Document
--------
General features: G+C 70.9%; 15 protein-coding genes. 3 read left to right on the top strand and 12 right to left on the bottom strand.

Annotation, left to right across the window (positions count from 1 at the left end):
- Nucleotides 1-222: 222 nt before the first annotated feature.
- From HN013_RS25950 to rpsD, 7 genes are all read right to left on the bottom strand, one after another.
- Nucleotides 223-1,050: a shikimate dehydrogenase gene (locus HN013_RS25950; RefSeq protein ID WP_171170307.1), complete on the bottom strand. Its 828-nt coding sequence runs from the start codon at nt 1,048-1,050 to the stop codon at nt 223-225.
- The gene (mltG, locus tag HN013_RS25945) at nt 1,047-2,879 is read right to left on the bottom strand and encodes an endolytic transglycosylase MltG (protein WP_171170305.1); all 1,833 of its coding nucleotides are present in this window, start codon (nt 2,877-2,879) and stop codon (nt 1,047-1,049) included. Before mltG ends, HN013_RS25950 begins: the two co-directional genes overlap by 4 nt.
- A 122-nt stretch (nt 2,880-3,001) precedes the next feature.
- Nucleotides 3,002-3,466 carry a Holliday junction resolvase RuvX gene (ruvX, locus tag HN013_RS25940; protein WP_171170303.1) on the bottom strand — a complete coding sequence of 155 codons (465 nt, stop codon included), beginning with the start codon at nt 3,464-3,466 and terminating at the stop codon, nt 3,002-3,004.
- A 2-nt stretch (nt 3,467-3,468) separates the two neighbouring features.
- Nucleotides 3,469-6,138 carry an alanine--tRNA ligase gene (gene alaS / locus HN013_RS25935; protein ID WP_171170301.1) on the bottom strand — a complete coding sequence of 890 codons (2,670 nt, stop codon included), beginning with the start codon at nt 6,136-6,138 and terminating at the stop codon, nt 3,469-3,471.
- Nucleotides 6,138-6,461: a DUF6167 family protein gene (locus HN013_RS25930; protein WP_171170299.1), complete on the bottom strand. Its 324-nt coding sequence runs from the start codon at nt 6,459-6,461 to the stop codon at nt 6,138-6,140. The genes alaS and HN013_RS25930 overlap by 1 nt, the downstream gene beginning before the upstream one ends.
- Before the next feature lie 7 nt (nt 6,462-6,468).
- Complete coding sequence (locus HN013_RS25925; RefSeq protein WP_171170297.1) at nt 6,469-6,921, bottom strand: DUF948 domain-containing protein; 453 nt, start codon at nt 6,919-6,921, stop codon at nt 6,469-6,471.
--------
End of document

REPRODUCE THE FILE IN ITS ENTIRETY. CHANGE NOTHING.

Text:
General features: G+C 70.9%; 15 protein-coding genes. 3 read left to right on the top strand and 12 right to left on the bottom strand.

Annotation, left to right across the window (positions count from 1 at the left end):
- Nucleotides 1-222: 222 nt before the first annotated feature.
- From HN013_RS25950 to rpsD, 7 genes are all read right to left on the bottom strand, one after another.
- Nucleotides 223-1,050: a shikimate dehydrogenase gene (locus HN013_RS25950; RefSeq protein ID WP_171170307.1), complete on the bottom strand. Its 828-nt coding sequence runs from the start codon at nt 1,048-1,050 to the stop codon at nt 223-225.
- The gene (mltG, locus tag HN013_RS25945) at nt 1,047-2,879 is read right to left on the bottom strand and encodes an endolytic transglycosylase MltG (protein WP_171170305.1); all 1,833 of its coding nucleotides are present in this window, start codon (nt 2,877-2,879) and stop codon (nt 1,047-1,049) included. Before mltG ends, HN013_RS25950 begins: the two co-directional genes overlap by 4 nt.
- A 122-nt stretch (nt 2,880-3,001) precedes the next feature.
- Nucleotides 3,002-3,466 carry a Holliday junction resolvase RuvX gene (ruvX, locus tag HN013_RS25940; protein WP_171170303.1) on the bottom strand — a complete coding sequence of 155 codons (465 nt, stop codon included), beginning with the start codon at nt 3,464-3,466 and terminating at the stop codon, nt 3,002-3,004.
- A 2-nt stretch (nt 3,467-3,468) separates the two neighbouring features.
- Nucleotides 3,469-6,138 carry an alanine--tRNA ligase gene (gene alaS / locus HN013_RS25935; protein ID WP_171170301.1) on the bottom strand — a complete coding sequence of 890 codons (2,670 nt, stop codon included), beginning with the start codon at nt 6,136-6,138 and terminating at the stop codon, nt 3,469-3,471.
- Nucleotides 6,138-6,461: a DUF6167 family protein gene (locus HN013_RS25930; protein WP_171170299.1), complete on the bottom strand. Its 324-nt coding sequence runs from the start codon at nt 6,459-6,461 to the stop codon at nt 6,138-6,140. The genes alaS and HN013_RS25930 overlap by 1 nt, the downstream gene beginning before the upstream one ends.
- Before the next feature lie 7 nt (nt 6,462-6,468).
- Complete coding sequence (locus HN013_RS25925; RefSeq protein WP_171170297.1) at nt 6,469-6,921, bottom strand: DUF948 domain-containing protein; 453 nt, start codon at nt 6,919-6,921, stop codon at nt 6,469-6,471.